Our plan wasn’t to live in this old apartment for long.
Maybe a few months — not 16 — while we looked for a permanent place. Our firstborn was six weeks old when we moved cross-country from the mountains of North Carolina to the lakes of Michigan and needed a spot to land.
While our unit has some character, it’s more than a century old — a mash-up of crumbly walls, creaky floors, rickety door handles and poor paint jobs. The apartment’s imperfections stuck out to me, causing a glare that seemed to blind me from its beauty.
Our real estate agent had been helping us look for a house to buy. In a popular real estate market with sky-high prices, we sought a house where we could raise our growing family for the foreseeable future.
Pregnant with our second child, I’ve spent months dreaming of that family home. One with a larger kitchen, a private backyard, my own front door and other memory-making luxuries. I’d sit on the back patio and drink lemonade while I nursed the newborn and watched the toddler play in the yard. My body would be relaxed, my soul at home.
Suddenly those dreams of finding a home before the new baby arrived shriveled alongside others’ wedding plans, jobs and bank accounts. My vision for our family cracked into pieces, drifting into the abyss of an unknown future and a hazy timeline.
With social distancing, almost all of our time is now spent in this old apartment.
In the kitchen, I can’t get my pregnant belly through the slot where the corner of the counter and fridge converge. When cooking, I run out of counter space faster than I do dinner ideas. The cupboards are tiny and sometimes we jam so much in one, a box of cereal falls on my head when I reach for the peanut butter.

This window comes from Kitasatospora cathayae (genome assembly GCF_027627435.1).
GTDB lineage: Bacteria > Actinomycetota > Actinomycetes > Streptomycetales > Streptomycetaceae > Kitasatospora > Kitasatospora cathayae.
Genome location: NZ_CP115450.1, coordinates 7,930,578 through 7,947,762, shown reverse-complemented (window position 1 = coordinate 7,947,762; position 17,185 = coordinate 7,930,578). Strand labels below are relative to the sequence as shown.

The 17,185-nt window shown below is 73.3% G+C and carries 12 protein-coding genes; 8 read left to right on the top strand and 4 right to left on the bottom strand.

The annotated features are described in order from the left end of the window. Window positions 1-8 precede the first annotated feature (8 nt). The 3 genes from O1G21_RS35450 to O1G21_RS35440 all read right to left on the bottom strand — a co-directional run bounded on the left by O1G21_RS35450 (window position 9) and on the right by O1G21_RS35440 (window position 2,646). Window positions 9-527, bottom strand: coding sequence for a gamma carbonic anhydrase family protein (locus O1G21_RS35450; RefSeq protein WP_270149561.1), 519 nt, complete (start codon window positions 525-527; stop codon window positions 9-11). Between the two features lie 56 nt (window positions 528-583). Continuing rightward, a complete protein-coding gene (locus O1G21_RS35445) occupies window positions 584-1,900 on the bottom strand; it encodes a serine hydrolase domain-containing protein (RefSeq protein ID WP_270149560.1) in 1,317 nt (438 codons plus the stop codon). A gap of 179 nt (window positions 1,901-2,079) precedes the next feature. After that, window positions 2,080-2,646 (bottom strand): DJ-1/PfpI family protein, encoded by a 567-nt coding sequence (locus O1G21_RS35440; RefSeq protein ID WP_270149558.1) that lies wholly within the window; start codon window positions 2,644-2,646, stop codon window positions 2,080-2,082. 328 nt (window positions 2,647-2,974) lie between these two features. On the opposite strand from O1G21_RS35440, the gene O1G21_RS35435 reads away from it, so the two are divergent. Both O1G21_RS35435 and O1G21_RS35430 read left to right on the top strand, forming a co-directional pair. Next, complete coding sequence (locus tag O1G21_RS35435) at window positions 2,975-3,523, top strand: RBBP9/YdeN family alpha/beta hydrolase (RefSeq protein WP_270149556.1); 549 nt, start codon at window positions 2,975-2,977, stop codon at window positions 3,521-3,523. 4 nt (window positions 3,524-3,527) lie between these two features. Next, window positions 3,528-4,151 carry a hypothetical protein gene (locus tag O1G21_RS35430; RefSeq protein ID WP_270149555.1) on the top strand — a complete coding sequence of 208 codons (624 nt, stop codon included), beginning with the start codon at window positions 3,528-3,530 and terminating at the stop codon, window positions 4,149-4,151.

“This damn kitchen!” I used to say.
Now, this damn kitchen has become my haven for baking comfort into our days — cookies one week, muffins the next. The absence of counter space has escaped me as quickly as the month of March did. Instead, I notice with preciousness my oven and french press.
We’re on the second floor and at the base of the stairs, the foyer is impossibly tight. It’s always a puzzle to block our toddler from climbing the stairs while I swing the diaper bag to my side, position the stroller and squeeze out the door.
“This damn foyer!” I used to say.
Now, the damn foyer at the base of the stairs is where the three of us put on our shoes before our daily walk — our one reprieve outside the home. The cramped entryway no longer irks me. It’s a pocket of joy to be together as we enter the world, knowing we get to come back here, safely inside.
Our days at home saunter by like heavy elephants but also race past me in record speed. My husband and I work from home while caring for our little one, all while trying to care for ourselves. We read the news daily and report back how lucky we are to stay in our fortress, not having to brave the front lines.
With an invisible virus spreading through our community and nation, no longer do I view the apartment as a place I wanted — almost needed — to escape.
The place I watched our son learn to walk, eventually making laps with his red pushcart full of books and blocks. The place we established ourselves as a family, sharing laughter over dinner and reading stories hunched together before bed.
It’s as if my brain turned a corner. I went from being tuned in to every frustration about our apartment to accepting and embracing what is.
I cherish this apartment now and the memories we get to make here. It has suddenly become my home. I delight as the early sun trickles into the living room, how the gaps in the wood trim on the houses next door make for handy bird nests. My son and I perch near the window while I sip my coffee. The birds chatter among themselves, our beautiful morning melody.
The creaky floors seem quieter. The dull rental paint seems brighter. I don’t care if we never move. As long as we’re safe and have each other.